When I was young, I was not conscious of the importance of my present, and it was certainly not a question of age. I still remember vividly the ambition I felt in some of my friends speeches at University, young students coming from little towns, or from far away, who left their families coming to study in Milan, because they knew that they had outstanding grades, and that they deserved the best that their families could afford. I looked at them as aliens, ‘too serious for me‘, while I was living through University without any real engagement, without knowing the value of it. I definitely took for granted the opportunity to study, to get a degree. It was not an investment, it was just the normal way of spending time at my age. When I was 18, I – never – questioned my choices, I would have never thought of going abroad and maybe try to get into one of the best Universities in the world. Why this? Because I was not actively making a choice, I never had to fight for anything. At school, if I did not study enough, I had medium grades, but when I devoted some more time and focused a little more I was excellent. Where was the challenge? I never felt challenged. That’s why I never felt any true passion in what I was doing.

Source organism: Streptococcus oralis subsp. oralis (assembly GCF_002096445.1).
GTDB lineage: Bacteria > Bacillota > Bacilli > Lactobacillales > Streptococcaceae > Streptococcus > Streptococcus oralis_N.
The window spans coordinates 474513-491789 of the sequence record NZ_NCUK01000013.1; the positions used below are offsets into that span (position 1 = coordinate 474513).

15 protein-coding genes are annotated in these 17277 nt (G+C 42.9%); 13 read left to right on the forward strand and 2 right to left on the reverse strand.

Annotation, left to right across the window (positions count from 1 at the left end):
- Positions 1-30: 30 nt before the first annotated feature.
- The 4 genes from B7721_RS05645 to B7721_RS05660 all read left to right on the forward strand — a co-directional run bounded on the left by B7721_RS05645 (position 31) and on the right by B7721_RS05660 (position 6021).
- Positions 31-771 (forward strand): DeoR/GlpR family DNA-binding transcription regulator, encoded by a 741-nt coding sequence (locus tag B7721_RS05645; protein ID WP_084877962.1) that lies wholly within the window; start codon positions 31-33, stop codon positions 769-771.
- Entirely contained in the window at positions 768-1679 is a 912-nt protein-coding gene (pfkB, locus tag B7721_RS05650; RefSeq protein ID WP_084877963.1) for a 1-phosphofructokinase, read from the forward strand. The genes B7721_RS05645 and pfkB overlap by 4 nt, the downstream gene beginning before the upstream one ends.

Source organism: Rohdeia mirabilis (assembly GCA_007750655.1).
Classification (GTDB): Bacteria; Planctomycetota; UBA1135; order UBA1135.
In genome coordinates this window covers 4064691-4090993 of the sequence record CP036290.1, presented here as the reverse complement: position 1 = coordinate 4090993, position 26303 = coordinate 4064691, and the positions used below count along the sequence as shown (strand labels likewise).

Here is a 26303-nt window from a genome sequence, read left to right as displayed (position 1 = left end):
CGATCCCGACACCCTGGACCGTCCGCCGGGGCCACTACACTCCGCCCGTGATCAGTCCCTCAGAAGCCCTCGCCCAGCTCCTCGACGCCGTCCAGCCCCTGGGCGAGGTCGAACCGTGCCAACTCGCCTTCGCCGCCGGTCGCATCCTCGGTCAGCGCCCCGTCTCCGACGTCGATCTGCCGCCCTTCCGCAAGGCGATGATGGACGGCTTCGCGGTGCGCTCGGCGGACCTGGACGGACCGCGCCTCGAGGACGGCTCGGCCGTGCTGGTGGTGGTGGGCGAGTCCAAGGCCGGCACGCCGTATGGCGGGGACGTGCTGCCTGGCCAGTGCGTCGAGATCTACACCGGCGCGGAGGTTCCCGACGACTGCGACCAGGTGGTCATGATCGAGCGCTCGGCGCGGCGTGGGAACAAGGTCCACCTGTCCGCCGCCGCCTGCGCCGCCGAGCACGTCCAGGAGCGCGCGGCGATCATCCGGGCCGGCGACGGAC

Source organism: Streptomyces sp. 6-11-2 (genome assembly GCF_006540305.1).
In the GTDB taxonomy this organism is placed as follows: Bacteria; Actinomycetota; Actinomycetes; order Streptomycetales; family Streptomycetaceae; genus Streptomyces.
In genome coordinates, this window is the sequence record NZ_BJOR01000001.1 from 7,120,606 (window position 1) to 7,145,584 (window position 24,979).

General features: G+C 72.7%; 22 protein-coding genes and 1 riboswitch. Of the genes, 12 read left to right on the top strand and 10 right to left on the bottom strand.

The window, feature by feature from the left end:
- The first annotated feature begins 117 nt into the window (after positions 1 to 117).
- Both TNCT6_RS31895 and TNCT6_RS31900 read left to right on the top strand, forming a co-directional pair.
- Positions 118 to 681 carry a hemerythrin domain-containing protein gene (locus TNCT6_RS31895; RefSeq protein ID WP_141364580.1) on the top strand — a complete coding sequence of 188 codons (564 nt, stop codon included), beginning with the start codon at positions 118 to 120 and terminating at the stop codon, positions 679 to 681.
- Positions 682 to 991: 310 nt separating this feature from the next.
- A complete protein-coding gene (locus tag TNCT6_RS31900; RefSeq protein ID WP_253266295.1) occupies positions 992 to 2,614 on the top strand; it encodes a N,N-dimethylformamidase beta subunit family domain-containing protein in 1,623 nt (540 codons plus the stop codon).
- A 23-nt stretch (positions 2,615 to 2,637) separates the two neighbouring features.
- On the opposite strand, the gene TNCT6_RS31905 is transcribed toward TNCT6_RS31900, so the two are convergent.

Michelle’s childhood can resonate with a lot of people, and not only with the afroamerican community. It resonates with me for sure: she never once heard her dad complaining (and he struggled with his disability for decades), he never missed a day of work ‘in 26 years‘, her parents never took a real vacation, and they sacrificed everything for her and her brother. Sounds familiar? Sure, to me it does. If my mum taught me the true meaning of generosity and devotion, my dad is a magical mix of compassion, commitment and integrity.

My grandma used to tell me and my brother that we not only needed to behave and to be smart, but we needed to be conscious of our intelligence and make the most of it, we needed to be proud of our roots, of our parents. I never completely understood what she meant until when I bumped into this book and I read it in Michelle’s words.